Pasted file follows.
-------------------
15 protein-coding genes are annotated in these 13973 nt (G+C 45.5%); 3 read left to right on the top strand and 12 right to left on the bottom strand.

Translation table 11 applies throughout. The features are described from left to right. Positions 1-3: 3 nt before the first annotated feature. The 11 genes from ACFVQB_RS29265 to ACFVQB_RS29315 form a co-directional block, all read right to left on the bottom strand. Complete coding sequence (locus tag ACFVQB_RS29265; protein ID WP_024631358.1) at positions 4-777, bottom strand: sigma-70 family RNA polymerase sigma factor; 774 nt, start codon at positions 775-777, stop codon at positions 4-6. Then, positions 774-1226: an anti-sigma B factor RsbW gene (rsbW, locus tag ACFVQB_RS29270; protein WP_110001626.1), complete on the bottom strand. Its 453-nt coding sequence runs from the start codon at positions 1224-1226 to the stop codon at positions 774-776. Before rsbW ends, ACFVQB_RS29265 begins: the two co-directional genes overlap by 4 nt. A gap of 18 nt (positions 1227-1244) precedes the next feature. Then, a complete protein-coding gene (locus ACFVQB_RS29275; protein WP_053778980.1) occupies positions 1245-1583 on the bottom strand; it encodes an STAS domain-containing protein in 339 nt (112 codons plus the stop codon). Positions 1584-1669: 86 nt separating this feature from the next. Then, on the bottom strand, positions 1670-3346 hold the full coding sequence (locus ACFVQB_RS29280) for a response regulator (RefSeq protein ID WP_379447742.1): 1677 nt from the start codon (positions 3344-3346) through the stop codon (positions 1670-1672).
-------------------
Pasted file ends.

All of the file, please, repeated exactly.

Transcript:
15 protein-coding genes are annotated in these 13973 nt (G+C 45.5%); 3 read left to right on the top strand and 12 right to left on the bottom strand.

Translation table 11 applies throughout. The features are described from left to right. Positions 1-3: 3 nt before the first annotated feature. The 11 genes from ACFVQB_RS29265 to ACFVQB_RS29315 form a co-directional block, all read right to left on the bottom strand. Complete coding sequence (locus tag ACFVQB_RS29265; protein ID WP_024631358.1) at positions 4-777, bottom strand: sigma-70 family RNA polymerase sigma factor; 774 nt, start codon at positions 775-777, stop codon at positions 4-6. Then, positions 774-1226: an anti-sigma B factor RsbW gene (rsbW, locus tag ACFVQB_RS29270; protein WP_110001626.1), complete on the bottom strand. Its 453-nt coding sequence runs from the start codon at positions 1224-1226 to the stop codon at positions 774-776. Before rsbW ends, ACFVQB_RS29265 begins: the two co-directional genes overlap by 4 nt. A gap of 18 nt (positions 1227-1244) precedes the next feature. Then, a complete protein-coding gene (locus ACFVQB_RS29275; protein WP_053778980.1) occupies positions 1245-1583 on the bottom strand; it encodes an STAS domain-containing protein in 339 nt (112 codons plus the stop codon). Positions 1584-1669: 86 nt separating this feature from the next. Then, on the bottom strand, positions 1670-3346 hold the full coding sequence (locus ACFVQB_RS29280) for a response regulator (RefSeq protein ID WP_379447742.1): 1677 nt from the start codon (positions 3344-3346) through the stop codon (positions 1670-1672).